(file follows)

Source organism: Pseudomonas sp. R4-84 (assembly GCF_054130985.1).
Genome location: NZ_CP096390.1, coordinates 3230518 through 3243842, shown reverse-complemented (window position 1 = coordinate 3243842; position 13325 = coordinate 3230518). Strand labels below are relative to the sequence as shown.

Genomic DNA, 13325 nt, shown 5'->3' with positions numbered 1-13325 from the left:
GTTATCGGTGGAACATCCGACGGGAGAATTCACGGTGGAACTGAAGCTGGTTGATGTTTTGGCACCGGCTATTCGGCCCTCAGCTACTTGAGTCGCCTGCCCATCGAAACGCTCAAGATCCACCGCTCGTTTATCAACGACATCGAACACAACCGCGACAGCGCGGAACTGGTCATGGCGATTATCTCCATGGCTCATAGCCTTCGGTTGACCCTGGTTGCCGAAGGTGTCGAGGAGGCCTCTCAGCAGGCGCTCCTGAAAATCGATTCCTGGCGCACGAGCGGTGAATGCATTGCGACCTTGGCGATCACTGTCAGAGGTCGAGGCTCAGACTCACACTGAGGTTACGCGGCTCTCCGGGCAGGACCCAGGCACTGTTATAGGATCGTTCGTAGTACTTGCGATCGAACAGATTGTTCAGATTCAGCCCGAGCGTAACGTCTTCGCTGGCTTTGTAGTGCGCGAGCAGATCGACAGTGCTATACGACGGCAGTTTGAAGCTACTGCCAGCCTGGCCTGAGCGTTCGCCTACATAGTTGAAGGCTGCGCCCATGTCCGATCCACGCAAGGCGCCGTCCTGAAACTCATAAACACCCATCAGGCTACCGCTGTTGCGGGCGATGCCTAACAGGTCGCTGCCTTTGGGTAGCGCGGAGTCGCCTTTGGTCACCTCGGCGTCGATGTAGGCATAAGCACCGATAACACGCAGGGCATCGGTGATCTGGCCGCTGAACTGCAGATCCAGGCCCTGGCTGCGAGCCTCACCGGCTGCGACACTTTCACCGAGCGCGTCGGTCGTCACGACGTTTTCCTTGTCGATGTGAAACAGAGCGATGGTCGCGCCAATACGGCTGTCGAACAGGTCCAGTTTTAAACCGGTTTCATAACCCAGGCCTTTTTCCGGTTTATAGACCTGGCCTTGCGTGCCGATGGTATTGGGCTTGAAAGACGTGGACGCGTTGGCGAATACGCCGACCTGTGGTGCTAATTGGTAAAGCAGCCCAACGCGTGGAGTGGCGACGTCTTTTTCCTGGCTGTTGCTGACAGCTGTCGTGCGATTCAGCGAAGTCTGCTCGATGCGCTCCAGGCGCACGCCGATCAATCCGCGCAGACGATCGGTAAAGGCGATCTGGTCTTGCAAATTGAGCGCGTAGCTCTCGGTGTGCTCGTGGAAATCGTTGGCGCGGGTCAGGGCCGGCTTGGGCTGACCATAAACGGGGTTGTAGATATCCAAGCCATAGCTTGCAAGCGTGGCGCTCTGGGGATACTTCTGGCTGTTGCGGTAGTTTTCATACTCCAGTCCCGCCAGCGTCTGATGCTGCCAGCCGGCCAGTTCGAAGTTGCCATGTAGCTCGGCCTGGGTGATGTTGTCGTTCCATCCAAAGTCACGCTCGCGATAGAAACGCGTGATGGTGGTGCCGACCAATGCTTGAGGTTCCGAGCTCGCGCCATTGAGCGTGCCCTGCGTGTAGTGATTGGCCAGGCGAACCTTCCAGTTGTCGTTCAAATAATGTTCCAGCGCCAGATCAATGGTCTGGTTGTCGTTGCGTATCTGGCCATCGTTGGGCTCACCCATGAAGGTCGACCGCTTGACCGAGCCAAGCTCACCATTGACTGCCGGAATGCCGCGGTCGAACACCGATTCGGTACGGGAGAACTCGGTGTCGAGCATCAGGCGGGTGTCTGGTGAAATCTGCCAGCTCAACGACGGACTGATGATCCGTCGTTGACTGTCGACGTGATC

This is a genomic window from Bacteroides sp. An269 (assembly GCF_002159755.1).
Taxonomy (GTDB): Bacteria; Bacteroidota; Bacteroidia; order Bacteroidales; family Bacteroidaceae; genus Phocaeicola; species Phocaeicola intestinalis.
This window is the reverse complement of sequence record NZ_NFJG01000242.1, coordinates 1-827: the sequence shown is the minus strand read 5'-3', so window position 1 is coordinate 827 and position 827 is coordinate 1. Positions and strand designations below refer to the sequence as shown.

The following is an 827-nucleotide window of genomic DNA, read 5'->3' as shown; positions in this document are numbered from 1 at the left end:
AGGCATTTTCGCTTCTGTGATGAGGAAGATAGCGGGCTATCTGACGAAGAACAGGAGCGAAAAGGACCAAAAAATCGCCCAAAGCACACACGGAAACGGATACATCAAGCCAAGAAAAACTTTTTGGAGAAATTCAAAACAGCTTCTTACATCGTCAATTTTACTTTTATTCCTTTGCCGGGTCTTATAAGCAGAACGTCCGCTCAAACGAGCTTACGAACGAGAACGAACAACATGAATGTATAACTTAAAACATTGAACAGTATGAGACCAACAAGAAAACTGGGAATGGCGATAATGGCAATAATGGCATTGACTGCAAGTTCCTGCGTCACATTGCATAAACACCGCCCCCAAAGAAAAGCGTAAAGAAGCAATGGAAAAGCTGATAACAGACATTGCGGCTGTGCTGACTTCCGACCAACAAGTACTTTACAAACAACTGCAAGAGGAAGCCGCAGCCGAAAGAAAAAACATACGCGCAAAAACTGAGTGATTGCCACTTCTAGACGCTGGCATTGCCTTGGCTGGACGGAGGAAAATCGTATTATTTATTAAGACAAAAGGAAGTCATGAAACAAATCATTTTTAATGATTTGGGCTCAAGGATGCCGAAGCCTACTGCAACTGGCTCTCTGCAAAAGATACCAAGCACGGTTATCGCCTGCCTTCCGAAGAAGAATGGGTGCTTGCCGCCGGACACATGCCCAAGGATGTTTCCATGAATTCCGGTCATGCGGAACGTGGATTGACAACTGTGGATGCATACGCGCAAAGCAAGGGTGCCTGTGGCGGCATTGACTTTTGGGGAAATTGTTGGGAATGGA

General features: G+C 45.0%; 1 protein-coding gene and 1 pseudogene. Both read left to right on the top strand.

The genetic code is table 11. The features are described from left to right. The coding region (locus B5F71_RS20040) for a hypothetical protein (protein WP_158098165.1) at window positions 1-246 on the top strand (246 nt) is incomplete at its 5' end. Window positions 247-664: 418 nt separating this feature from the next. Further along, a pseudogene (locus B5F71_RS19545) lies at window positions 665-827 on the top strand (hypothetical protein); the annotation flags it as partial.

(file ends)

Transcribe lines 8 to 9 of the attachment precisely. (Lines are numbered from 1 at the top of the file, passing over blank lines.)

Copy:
The following is an 827-nucleotide window of genomic DNA, read 5'->3' as shown; positions in this document are numbered from 1 at the left end:
AGGCATTTTCGCTTCTGTGATGAGGAAGATAGCGGGCTATCTGACGAAGAACAGGAGCGAAAAGGACCAAAAAATCGCCCAAAGCACACACGGAAACGGATACATCAAGCCAAGAAAAACTTTTTGGAGAAATTCAAAACAGCTTCTTACATCGTCAATTTTACTTTTATTCCTTTGCCGGGTCTTATAAGCAGAACGTCCGCTCAAACGAGCTTACGAACGAGAACGAACAACATGAATGTATAACTTAAAACATTGAACAGTATGAGACCAACAAGAAAACTGGGAATGGCGATAATGGCAATAATGGCATTGACTGCAAGTTCCTGCGTCACATTGCATAAACACCGCCCCCAAAGAAAAGCGTAAAGAAGCAATGGAAAAGCTGATAACAGACATTGCGGCTGTGCTGACTTCCGACCAACAAGTACTTTACAAACAACTGCAAGAGGAAGCCGCAGCCGAAAGAAAAAACATACGCGCAAAAACTGAGTGATTGCCACTTCTAGACGCTGGCATTGCCTTGGCTGGACGGAGGAAAATCGTATTATTTATTAAGACAAAAGGAAGTCATGAAACAAATCATTTTTAATGATTTGGGCTCAAGGATGCCGAAGCCTACTGCAACTGGCTCTCTGCAAAAGATACCAAGCACGGTTATCGCCTGCCTTCCGAAGAAGAATGGGTGCTTGCCGCCGGACACATGCCCAAGGATGTTTCCATGAATTCCGGTCATGCGGAACGTGGATTGACAACTGTGGATGCATACGCGCAAAGCAAGGGTGCCTGTGGCGGCATTGACTTTTGGGGAAATTGTTGGGAATGGA